***For Immediate Release***
January 13, 2022
Contact: press@njchildren.org


Support for Charters is Even Higher Among Black Voters, Voters with Children, and Likely Baraka Voters

Read More Results Here

NEWARK, NJ – According to a new public opinion poll released today, Newark voter support for public charter schools continues to be strong, just as charter school enrollment eclipsed 20,000 students this school year, or 37 percent  of the student population. The poll was conducted by Change Research and commissioned by the Newark-based non-profit New Jersey Children’s Foundation (NJCF), which has polled Newark voters’ views on education for each of the last three years.

62 percent of Newark voters agreed that public charter schools are an important part of the public school landscape in the city, up from 60 percent in 2020 and 59 percent in 2019. 60 percent of Newark voters have a favorable opinion of the city’s charter schools. By a nearly twenty point margin (42 percent to 25 percent), Newark voters said they support candidates who support the expansion of charter schools–the second straight year with similar support numbers. Also by a two-to-one margin, voters believe charter schools help – not harm – public education in the city.

But the percentage of Newark voters who say education is on the right track fell by almost 20 percentage points from 42 percent in 2020, to 24 percent in 2021, with many voters seemingly shifting to “undecided” status over the last year.

Change Research, a Democratic polling firm, conducted the survey using a proprietary online survey method that reached a demographically representative sample of 431 Newark voters during the dates of December 17-20, 2021 with a margin of error of +/- 4.71 percent.

“For three years in a row–and even amidst a pandemic–support for Newark’s public charter schools has reached incredibly high marks,” said Kyle Rosenkrans, Executive Director of the New Jersey Children’s Foundation. “This is a testament to the hard work and dedication of many city leaders  who have sought alliance, harmony and collaboration amongst all public schools in the city,” he added. 

“However, the downward trend in right-track numbers suggests that, in this pandemic, voters are increasingly moving to the sidelines, waiting to see how leaders respond.”

“This poll validates what I see every day when organizing Newark parents,” added Jasmine Morrison, parent organizer and founder of Unapologetic Parents, an organization that advocates for better school options and equity in education. “Newark families trust that in public charter schools, their children will be given every opportunity to achieve their dreams. As more and more parents become unsure that Newark public schools are on the right track, families will be looking for leadership that supports our right to choose the best public school for our children.”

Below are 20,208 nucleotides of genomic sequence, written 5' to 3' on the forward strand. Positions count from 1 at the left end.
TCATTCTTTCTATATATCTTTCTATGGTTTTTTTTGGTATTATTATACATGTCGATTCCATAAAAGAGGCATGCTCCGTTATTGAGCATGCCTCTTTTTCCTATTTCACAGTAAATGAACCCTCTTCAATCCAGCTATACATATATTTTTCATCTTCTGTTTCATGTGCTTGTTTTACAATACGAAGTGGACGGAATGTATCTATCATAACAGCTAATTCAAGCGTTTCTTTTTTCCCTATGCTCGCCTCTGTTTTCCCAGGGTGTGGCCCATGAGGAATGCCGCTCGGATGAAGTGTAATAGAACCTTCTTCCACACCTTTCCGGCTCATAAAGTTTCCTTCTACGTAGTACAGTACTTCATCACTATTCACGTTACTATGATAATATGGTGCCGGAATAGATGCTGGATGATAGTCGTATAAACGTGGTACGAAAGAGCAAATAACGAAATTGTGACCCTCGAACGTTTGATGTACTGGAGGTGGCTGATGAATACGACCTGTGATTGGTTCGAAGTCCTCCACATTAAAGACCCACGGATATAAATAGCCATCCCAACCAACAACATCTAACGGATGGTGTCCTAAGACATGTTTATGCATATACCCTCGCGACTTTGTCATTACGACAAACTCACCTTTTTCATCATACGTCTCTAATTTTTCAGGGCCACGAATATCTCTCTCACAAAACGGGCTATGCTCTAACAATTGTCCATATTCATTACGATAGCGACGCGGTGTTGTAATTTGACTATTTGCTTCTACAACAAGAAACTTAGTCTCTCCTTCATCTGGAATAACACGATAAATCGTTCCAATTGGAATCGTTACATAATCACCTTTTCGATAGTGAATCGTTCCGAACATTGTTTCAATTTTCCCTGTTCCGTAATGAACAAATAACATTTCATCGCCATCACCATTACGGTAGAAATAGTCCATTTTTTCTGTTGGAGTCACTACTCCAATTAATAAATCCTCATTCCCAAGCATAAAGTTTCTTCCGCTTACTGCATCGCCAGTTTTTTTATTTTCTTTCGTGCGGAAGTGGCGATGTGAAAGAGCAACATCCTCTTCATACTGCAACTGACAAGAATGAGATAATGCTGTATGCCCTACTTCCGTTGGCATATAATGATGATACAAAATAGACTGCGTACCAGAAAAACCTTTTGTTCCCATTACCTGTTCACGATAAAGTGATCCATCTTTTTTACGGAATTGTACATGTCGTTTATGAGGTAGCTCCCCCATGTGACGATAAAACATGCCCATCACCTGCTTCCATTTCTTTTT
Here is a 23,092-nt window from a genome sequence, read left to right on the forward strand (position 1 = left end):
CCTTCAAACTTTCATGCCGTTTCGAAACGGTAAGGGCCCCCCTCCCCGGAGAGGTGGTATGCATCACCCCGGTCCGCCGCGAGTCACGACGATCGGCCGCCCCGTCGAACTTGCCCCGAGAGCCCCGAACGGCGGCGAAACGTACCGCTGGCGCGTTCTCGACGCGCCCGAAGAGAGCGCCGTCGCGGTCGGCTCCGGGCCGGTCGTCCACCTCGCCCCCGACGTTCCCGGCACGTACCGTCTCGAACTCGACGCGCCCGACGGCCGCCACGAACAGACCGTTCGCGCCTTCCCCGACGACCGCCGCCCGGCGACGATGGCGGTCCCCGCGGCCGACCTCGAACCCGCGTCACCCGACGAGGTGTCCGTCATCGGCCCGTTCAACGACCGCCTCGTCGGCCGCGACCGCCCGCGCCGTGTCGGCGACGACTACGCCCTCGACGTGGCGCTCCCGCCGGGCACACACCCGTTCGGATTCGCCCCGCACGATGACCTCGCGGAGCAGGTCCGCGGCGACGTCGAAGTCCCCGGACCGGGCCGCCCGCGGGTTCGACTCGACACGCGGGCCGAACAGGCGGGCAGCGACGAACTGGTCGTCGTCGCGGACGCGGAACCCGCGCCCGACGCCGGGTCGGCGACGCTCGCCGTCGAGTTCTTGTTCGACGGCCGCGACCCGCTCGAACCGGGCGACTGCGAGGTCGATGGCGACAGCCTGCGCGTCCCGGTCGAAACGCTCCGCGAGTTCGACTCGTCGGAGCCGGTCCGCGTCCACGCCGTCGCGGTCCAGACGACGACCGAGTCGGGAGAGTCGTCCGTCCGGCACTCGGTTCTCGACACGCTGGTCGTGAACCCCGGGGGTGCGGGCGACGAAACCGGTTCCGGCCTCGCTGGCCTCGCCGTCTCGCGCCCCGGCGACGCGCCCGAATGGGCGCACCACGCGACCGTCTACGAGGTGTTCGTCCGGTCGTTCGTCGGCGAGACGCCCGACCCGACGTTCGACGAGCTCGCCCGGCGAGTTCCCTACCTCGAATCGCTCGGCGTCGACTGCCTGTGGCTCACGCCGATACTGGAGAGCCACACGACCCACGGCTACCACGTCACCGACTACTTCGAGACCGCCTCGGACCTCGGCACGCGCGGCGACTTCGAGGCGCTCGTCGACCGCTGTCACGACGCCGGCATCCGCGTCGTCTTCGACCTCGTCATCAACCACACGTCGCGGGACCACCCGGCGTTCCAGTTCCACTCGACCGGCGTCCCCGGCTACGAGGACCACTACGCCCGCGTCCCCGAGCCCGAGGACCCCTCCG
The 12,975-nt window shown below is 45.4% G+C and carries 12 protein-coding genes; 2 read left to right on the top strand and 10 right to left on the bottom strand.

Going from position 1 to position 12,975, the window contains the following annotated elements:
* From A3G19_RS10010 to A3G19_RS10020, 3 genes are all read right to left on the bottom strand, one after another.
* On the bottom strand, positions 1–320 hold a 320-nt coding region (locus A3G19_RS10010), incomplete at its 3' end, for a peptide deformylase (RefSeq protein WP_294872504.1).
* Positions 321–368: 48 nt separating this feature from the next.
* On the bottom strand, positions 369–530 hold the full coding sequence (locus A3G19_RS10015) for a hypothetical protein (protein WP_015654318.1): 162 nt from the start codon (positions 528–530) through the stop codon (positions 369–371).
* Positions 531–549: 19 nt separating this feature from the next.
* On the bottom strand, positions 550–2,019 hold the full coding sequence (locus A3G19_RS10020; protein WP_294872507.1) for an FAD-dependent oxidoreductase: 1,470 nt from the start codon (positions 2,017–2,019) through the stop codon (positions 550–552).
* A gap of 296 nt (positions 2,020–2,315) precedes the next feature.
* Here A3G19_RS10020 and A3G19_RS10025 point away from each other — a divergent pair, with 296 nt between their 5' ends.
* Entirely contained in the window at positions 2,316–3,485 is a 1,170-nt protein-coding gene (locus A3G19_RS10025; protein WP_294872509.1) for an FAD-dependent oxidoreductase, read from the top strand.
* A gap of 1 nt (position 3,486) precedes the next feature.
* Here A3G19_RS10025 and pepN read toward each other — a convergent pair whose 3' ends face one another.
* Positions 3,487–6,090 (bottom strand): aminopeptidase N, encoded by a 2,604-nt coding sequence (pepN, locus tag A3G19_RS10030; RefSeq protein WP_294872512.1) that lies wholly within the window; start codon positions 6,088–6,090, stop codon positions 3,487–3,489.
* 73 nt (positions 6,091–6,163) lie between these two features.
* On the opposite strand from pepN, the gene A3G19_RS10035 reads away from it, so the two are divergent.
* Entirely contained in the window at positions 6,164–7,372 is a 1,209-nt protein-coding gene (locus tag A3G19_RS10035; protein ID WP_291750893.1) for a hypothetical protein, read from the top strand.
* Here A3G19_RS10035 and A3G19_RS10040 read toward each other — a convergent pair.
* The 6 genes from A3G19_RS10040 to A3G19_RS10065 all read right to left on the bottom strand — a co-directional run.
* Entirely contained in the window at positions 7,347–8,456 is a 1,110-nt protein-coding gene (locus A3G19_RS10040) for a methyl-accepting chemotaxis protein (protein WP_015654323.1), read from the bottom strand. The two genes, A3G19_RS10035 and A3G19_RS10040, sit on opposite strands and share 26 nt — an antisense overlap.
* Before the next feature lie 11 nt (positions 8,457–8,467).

Support for Mayor Baraka in this Spring’s Municipal elections was also high, besting a generic opponent by nearly 25 points. Those likely Baraka voters supported public charter schools by a 42 point margin (69 percent  favorable to 27 percent unfavorable). 66 percent of Black voters feel favorably toward charter schools, along with 67 percent of voters with children under the age of 18. Support for public charter schools extends across political divisions – more than 60 percent of both Democrats and Republicans support the city’s charter schools. Lastly, support for charters amongst senior citizens (65+) was also highest amongst any of the age groups polled, at a 65% favorability.

Charter school parents are particularly enthusiastic about their children’s schools. 92 percent of charter school parents feel positively about their child’s school, compared with the 63 percent of district parents who feel positively about their child’s district school. 

Charter schools are open-enrollment public schools run by non-profit boards with oversight by the New Jersey Department of Education, and now educate more than 20,000 students in Newark (roughly 37 percent of the citywide student population). 

The poll comes after years of growing enrollment at the city’s charter schools that occurred as part of a citywide improvement strategy. That strategy resulted in Newark being home to more “Beat the Odds” public schools than any major city in America, a 10-year rise in reading and math levels among low income students that bested any other state studied, and the creation of some of the nation’s highest performing public charter schools–outcomes that led a Boston University researcher to note that the benefit of attending a Newark charter school for students was “as big or bigger than 80 percent of all the other kinds of educational interventions that have ever been studied…” 

About The New Jersey Children’s Foundation:

The New Jersey Children’s Foundation is a non-profit organization aimed at promoting a fact-based discussion about public education in New Jersey. Our mission is to invest in people, programs, and partnerships that will improve public education systems by putting the interests of children first. Our vision is that every child will break down the walls of inequity through the creation of high-quality public education systems. Our theory of change is that when communities are armed with accurate information about public education and given the tools to act, cities will demand great schools for every student.